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Only the ride quality exceeds the beauty and ingenuity of this titanium Black Sheep frame.  The full fat-tire titanium frame, with a titanium truss fork and one-piece handlebar stem rides like a cloud.  The frame is light, compliant, and responsive; the fork does not chatter under braking forces, yet seems to soak the trail; wide handlebars provide leverage, yet the consistent 22.2 diameter all through the construction allows more flex than any handlebar I’ve ever ridden, even other titanium models clamped to a standard aluminum stem.  The one-piece bar/stem offers maximum control in the design process, and maximum comfort and control on the trail.  Custom bends provide several hand positions which only make sense when ridden, as they look unfamiliar.  This frame has a symmetrical rear end and uses 135mm hubs front and rear, laced in a non-offset pattern to Marge Lite rims.  For singlespeed/fixed riding, internal gear hubs, or a modified geared drivetrain with a maximum of about 5 cogs (9-sp cogs with spacers), this bike is as versatile as the Surly Pugsley design, with some exceptional refinements.  The entire rear triangle is sleeved and can be adjusted or removed which allows chain tensioning, compatibility with a belt drive, and disassembly for travel.  The chain stays are each sleeved, as is the oversized tube that comprises the seatstay junction.  The system is claimed to be “creak-free”, unlike some eccentric bottom brackets (EBB) and sliding or swinging dropouts.  I did not perceive any noise or undue flex.  Surly Marge Lite rims are set up tubeless, offering the lightest fatbike wheel combination available without using narrower rims.  Several 40-50 mm rims are now available for fatbikes, targeting the non-flotation XC market.  I still think a 65mm rim is the best all-around option, and the Marge Lite is competitively light in weight to narrower models.  A curved titanium seatpost and Gilles Berthoud saddle are inspiring in their comfort.  The leather top of the Berthoud saddle is bolted, rather than riveted, and is replaceable.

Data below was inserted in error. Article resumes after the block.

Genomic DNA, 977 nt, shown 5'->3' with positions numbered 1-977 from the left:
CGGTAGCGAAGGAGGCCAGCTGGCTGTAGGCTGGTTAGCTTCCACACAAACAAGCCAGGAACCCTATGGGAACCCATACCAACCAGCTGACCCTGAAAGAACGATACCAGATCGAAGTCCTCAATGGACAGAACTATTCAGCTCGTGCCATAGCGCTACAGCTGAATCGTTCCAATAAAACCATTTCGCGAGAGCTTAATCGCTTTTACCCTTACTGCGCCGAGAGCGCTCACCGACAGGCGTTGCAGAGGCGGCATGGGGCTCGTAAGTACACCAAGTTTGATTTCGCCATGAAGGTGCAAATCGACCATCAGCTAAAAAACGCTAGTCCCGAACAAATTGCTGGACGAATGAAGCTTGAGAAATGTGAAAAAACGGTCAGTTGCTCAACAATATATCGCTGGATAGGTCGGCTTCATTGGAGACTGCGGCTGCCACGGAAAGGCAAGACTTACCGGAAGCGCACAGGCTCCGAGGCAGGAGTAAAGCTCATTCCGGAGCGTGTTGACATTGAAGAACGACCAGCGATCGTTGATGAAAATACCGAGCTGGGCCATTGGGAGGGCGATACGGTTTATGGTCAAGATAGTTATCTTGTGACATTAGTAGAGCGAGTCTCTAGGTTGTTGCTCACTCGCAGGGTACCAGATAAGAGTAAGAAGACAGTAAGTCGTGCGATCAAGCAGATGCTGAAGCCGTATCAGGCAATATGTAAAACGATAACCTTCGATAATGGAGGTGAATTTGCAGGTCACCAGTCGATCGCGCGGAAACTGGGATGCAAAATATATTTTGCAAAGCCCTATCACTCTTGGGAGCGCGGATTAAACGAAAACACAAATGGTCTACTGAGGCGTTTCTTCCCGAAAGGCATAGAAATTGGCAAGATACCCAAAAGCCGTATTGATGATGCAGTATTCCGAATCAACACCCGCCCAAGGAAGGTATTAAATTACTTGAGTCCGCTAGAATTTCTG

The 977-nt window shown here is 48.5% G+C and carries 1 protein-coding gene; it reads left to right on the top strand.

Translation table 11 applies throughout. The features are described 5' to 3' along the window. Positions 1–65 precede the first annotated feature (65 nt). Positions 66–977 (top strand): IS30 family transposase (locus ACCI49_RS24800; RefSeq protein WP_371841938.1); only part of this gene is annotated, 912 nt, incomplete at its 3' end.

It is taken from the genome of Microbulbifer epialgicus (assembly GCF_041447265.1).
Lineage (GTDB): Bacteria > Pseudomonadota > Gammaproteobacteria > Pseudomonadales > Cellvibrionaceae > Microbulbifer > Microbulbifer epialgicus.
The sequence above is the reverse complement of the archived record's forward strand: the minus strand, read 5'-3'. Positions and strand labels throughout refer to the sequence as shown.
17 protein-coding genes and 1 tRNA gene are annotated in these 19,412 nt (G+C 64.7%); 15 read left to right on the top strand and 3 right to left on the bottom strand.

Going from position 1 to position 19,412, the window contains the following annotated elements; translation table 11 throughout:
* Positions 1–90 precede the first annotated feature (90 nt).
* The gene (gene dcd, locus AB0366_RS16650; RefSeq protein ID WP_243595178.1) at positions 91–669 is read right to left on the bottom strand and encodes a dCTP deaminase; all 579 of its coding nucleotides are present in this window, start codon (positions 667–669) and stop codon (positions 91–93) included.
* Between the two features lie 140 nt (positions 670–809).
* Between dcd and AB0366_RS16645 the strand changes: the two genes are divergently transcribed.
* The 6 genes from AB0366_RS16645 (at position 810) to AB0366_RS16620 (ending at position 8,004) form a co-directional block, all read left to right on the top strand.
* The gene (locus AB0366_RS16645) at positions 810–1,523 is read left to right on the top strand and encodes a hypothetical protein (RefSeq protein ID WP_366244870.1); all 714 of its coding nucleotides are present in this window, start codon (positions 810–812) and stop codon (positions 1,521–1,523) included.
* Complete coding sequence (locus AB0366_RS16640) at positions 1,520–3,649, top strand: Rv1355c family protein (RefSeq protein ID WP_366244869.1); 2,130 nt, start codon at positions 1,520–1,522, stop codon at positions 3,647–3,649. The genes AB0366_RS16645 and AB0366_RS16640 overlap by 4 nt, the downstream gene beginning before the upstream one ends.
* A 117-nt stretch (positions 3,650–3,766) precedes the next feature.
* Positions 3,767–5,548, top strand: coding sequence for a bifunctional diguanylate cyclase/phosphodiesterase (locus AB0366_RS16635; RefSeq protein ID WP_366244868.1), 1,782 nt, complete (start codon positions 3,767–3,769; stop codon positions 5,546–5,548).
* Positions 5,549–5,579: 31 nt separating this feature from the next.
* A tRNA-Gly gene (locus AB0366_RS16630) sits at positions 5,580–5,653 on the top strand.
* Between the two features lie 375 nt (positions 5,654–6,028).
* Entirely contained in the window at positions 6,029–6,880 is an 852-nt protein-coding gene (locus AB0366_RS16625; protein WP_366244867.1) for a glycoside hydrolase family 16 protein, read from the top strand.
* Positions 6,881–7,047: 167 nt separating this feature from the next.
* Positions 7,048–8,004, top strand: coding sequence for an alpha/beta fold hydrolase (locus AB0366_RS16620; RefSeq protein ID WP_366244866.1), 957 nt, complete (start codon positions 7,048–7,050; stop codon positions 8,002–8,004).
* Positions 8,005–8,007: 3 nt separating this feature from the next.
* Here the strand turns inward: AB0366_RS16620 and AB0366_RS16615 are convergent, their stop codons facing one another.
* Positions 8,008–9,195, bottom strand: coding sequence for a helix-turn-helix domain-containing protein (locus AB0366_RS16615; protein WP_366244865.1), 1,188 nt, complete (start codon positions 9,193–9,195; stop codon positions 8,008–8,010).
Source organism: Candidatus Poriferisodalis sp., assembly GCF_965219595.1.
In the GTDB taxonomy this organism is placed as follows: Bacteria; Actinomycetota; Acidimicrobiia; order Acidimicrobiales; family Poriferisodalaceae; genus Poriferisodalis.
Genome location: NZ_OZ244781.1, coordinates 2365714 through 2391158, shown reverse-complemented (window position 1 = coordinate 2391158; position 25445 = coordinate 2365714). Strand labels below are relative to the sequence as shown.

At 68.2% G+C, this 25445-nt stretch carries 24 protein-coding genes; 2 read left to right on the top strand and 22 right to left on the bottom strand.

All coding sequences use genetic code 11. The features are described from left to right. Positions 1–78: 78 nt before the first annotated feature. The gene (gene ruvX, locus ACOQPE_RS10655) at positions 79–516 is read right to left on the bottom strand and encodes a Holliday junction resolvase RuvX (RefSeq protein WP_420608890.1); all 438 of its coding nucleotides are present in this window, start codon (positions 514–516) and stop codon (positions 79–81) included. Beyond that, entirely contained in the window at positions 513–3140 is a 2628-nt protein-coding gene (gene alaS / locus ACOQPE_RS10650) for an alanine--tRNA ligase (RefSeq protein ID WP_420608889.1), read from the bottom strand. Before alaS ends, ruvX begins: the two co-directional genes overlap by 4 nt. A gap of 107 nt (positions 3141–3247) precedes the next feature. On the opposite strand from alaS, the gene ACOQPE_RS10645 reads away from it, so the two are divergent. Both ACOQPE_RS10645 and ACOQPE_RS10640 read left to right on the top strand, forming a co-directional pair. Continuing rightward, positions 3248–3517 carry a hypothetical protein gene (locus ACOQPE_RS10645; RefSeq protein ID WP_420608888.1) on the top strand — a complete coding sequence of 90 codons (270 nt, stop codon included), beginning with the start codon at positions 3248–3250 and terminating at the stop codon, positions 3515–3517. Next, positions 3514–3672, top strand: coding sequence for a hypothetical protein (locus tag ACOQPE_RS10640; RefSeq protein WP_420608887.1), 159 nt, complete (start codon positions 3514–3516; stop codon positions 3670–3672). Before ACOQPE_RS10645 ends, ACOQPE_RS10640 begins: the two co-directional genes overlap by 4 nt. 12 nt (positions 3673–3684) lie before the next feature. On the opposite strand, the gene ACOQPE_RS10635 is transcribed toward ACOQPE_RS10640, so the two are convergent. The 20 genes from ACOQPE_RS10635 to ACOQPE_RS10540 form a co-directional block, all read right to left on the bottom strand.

The symmetrical 135mm design approaches an ideal for a highly compatible fatbike capable of operating with derailleurs (modified drivetrain), symmetrical Rohloff wheels and other IGHs and singlespeed, belt drives, and a “normal” symmetrical 29″ wheelset.  While 170mm hubs are not entirely uncommon these days, 135mm hubs are widely available and inexpensive.  These wheels are built with DT Swiss cassette hubs front and rear.  The front and rear wheels are interchangeable, as with the Pugsley design.  A 100mm bottom bracket is still required for the cranks to clear the chainstays.

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Note the bolts underneath the seatstay junction, and near the rim on the chainstays.



Sliding chainstay parts:


Seatstay junction, sleeved with two pinch bolts.  These assemblies require precise machining, which is a hallmark of Black Sheep bikes.







A tidy workspace, seductive titanium tubes and tidy welds are all found at Black Sheep.


The 36″ wheeled machine is out of town for the week, but is pictured below as an award winning NAHBS bike.  A truss framed Black Sheep 29er is pictured on the left.